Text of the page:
Indiana Girl Gets 3D-Printed Hands After Notre Dame Student Offers Help

Playing 11-Year-Old Gets 3D-Printed Hands After Dad Meets Engineering Student in Uber

Eleven-year-old Tori Anderson was born with only one digit on each hand, something that made her embarrassed and ashamed.

It kept her from meeting new people. "I'd probably run away from them or hide my hands," she told WSBT-TV. 

But through a fluke of luck, or God's blessing, as Tori's dad believes, a connection was made that allowed the child to get a pair of functioning hands, thanks to University of Notre Dame students and 3D printer technology. 

Doug Anderson recently began driving for Uber to help make ends meet for his family. One night, he picked up a Notre Dame student named Michael Skinner from a formal event in Indiana.  

The men struck up a conversation. Anderson talked of his daughter, whom he and his wife adopted at age 5 from China. He explained his daughter's birth defect.

Nonetheless, Anderson said, Tori is "very energetic, (a) very go-getter type person."

Tori Anderson played ball despite having limited hands.
WSBT

Skinner told him about a group of fellow students called e-Nable. They studied printed designs online and constructed 3D-printed hands to fit Tori. The family had long considered prosthetics, but Tori is still growing, meaning the expensive prostheses would quickly become obsolete.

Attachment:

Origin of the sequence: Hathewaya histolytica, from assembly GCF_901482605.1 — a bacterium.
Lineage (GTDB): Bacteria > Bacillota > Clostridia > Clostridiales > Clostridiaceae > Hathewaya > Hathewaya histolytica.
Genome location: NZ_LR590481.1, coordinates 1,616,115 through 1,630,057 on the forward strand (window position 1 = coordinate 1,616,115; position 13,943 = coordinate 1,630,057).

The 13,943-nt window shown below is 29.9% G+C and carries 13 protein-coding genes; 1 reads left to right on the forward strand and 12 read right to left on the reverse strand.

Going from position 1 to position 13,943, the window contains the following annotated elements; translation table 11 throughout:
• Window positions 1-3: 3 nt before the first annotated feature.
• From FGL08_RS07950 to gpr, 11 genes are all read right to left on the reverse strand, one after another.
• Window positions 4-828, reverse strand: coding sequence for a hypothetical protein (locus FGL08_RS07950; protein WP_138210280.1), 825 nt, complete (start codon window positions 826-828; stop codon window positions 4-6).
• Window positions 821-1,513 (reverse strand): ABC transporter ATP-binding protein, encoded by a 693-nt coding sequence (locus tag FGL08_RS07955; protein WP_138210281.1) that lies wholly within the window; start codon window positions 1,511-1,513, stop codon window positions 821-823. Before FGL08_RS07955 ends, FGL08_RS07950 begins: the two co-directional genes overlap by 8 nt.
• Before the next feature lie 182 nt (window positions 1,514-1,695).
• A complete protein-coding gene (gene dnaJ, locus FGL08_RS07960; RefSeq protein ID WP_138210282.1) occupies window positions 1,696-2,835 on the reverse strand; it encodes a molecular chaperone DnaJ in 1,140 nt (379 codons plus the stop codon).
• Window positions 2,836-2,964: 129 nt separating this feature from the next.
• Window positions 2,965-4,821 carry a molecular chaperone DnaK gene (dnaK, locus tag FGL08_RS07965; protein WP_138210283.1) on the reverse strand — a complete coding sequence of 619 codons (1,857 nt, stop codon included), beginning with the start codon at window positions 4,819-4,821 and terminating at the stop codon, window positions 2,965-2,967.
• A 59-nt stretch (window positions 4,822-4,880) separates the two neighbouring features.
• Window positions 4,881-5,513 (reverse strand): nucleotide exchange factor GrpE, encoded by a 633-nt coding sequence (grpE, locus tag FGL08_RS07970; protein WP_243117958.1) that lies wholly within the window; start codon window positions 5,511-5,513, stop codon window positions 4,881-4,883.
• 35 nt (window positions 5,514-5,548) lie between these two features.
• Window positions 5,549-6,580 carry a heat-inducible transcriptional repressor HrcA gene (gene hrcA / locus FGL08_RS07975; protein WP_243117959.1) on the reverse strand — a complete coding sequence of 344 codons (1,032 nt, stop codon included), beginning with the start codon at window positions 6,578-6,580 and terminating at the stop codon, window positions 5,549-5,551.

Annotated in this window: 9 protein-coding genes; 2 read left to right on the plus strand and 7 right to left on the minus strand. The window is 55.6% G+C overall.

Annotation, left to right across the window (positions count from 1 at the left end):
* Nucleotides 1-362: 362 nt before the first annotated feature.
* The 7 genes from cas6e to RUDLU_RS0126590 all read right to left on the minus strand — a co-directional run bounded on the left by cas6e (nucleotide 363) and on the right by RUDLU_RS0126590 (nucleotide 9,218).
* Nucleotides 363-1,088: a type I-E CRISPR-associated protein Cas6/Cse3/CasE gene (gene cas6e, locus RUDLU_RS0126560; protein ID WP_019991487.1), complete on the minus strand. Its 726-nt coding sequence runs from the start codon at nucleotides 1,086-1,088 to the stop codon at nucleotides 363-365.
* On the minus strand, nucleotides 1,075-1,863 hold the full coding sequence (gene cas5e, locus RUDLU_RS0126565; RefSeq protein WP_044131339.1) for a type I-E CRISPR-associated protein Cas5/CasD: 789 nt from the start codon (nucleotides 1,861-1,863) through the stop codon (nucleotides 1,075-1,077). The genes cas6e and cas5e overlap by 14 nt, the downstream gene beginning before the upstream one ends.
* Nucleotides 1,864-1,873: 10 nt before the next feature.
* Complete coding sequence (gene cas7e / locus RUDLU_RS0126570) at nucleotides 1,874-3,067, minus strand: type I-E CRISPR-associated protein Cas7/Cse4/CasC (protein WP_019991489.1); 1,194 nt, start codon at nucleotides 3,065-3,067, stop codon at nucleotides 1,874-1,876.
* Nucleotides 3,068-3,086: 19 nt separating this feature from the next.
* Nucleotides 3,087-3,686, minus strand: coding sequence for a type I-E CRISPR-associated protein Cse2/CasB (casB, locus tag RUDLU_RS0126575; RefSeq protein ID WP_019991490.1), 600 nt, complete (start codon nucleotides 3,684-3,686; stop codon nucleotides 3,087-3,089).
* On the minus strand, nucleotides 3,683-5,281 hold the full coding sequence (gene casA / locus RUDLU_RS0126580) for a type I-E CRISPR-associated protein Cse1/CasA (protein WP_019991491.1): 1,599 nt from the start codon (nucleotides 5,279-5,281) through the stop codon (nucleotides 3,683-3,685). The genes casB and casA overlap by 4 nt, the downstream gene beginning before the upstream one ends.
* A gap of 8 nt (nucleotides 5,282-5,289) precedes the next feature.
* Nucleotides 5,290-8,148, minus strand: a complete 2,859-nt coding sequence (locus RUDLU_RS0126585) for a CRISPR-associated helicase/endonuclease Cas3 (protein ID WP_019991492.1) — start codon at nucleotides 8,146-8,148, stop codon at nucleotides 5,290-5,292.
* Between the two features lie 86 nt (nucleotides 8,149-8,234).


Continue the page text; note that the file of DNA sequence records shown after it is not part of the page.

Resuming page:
The girl can now throw a baseball and pick up objects. 

Tori Anderson loves her new hands.
WSBT

The students are still working on ways to make the hands even better.

"We would like to able to make modifications to the designs that exist and improve upon them so that we can make better products moving forward,” said e-Nable president Cole Grabowski.

Tori Anderson plays with an elephant she made with the 3D printer.
Tori Anderson plays with an elephant she made with the 3D printer. WSBT

Her father credits his faith. "Hands and feet of God. That’s the way I look at it. That’s what they are and I’m sure they’d be willing to help anybody else in the community that needed help," he said. 

Tori, who tried not to let her limitations hands get in the way of being kid, says she loves her new hands. "It's better this way," she said.

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